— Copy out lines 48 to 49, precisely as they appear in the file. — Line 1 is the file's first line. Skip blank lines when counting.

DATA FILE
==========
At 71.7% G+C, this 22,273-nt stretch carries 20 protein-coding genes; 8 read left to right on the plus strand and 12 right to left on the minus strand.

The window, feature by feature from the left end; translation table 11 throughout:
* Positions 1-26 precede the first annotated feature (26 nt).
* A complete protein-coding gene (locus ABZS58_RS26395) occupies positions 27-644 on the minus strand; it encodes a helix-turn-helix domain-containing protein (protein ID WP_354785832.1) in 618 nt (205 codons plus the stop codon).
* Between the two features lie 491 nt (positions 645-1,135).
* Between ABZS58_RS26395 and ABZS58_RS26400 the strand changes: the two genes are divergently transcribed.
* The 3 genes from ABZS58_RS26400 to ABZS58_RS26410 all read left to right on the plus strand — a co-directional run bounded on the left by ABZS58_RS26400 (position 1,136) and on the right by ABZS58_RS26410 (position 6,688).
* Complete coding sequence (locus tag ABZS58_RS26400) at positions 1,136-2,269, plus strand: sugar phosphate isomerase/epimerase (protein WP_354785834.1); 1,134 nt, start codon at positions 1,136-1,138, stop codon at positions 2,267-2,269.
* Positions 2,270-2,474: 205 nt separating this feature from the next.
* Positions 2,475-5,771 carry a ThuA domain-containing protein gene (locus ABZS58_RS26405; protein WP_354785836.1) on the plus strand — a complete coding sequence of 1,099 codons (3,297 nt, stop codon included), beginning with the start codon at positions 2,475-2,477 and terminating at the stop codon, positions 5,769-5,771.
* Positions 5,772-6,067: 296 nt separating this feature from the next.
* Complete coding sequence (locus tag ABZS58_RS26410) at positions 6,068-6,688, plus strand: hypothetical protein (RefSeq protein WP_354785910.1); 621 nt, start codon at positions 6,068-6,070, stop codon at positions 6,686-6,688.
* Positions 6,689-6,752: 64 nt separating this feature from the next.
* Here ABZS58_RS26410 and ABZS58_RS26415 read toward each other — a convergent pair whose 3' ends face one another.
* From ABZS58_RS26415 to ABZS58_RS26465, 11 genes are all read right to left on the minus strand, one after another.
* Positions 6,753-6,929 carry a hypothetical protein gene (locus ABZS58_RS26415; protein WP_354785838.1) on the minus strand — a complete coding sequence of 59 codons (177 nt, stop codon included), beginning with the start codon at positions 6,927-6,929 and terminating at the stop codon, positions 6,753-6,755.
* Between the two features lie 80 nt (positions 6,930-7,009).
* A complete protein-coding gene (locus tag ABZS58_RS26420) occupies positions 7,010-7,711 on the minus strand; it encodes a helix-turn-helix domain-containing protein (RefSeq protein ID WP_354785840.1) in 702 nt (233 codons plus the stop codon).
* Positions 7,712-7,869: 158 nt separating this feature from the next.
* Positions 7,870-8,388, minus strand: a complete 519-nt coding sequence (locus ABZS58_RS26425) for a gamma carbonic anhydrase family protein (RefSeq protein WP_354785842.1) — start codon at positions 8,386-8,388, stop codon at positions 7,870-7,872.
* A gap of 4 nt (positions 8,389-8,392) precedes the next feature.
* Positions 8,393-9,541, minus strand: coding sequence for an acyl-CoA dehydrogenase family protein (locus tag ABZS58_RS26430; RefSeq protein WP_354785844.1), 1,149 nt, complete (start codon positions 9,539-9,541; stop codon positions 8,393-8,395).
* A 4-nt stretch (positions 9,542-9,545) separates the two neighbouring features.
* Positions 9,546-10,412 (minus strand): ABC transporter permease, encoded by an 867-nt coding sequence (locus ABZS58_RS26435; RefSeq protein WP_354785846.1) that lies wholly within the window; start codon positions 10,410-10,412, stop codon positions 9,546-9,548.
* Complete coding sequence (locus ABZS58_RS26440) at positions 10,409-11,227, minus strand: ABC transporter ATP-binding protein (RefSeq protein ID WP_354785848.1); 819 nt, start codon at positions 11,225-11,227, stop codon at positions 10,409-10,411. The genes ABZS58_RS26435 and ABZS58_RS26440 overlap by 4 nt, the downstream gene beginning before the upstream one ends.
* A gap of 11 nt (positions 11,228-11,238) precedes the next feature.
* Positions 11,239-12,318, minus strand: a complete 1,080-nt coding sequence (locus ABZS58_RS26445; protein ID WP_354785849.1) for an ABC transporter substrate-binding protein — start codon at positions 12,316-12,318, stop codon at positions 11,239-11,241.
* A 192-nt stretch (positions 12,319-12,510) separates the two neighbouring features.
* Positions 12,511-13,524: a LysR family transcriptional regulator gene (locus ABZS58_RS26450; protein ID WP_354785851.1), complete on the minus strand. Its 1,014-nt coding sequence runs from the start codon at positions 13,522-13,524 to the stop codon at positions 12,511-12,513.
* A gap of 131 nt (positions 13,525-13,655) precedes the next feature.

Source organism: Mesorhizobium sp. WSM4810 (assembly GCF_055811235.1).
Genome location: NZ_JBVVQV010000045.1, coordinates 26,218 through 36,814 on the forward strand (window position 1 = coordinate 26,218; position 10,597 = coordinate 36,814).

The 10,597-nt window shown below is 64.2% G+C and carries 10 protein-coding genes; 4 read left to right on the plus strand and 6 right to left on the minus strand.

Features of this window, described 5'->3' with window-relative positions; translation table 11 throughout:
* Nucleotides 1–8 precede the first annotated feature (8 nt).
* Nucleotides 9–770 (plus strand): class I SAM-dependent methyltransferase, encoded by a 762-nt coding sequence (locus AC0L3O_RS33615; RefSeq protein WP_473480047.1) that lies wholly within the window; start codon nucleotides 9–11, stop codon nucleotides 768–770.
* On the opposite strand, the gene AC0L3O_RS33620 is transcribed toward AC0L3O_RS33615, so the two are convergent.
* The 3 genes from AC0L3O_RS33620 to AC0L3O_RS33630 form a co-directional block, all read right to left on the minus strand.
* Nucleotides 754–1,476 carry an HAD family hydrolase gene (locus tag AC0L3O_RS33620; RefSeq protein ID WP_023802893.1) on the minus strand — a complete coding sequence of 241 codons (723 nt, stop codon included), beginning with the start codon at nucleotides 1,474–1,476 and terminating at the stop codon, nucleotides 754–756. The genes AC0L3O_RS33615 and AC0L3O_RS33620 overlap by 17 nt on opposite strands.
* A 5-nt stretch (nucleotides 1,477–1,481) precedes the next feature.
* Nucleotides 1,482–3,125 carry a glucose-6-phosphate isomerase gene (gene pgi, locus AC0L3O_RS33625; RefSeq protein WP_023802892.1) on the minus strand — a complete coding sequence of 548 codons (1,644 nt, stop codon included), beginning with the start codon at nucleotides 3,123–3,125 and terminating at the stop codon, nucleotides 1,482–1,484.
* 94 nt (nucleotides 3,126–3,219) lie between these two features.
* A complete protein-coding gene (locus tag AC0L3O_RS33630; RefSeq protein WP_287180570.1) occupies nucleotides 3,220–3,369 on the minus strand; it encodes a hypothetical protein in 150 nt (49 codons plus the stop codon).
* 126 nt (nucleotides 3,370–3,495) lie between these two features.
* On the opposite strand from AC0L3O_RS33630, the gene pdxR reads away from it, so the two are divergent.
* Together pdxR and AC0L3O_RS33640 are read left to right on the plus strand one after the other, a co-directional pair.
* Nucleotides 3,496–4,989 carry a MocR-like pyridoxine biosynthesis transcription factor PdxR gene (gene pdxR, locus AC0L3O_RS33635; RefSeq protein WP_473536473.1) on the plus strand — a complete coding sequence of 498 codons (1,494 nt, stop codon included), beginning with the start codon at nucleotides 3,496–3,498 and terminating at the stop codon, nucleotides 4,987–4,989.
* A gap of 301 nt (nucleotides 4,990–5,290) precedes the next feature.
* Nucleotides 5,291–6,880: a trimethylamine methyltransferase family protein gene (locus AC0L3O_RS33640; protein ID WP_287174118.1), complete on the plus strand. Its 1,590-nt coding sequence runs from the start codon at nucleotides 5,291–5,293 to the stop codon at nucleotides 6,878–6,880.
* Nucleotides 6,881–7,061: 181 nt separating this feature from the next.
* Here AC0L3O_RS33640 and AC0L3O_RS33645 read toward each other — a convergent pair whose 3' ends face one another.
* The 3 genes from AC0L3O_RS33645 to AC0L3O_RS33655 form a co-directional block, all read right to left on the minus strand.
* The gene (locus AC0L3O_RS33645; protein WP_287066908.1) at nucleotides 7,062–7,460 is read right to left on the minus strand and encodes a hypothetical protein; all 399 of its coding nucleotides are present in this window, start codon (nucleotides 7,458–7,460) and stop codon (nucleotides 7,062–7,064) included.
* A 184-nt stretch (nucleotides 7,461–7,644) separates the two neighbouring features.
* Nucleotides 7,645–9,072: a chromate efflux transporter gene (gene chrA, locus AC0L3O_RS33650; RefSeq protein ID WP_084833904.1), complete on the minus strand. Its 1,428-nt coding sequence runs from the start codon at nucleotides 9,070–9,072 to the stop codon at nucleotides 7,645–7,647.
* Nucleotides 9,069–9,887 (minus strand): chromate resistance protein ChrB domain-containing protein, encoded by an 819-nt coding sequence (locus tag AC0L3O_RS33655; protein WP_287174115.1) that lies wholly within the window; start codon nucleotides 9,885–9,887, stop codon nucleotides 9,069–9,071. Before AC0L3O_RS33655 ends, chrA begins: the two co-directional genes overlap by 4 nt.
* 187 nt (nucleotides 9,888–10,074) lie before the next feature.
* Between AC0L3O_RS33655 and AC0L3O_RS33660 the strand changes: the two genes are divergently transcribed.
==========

* A gap of 301 nt (nucleotides 4,990–5,290) precedes the next feature.
* Nucleotides 5,291–6,880: a trimethylamine methyltransferase family protein gene (locus AC0L3O_RS33640; protein ID WP_287174118.1), complete on the plus strand. Its 1,590-nt coding sequence runs from the start codon at nucleotides 5,291–5,293 to the stop codon at nucleotides 6,878–6,880.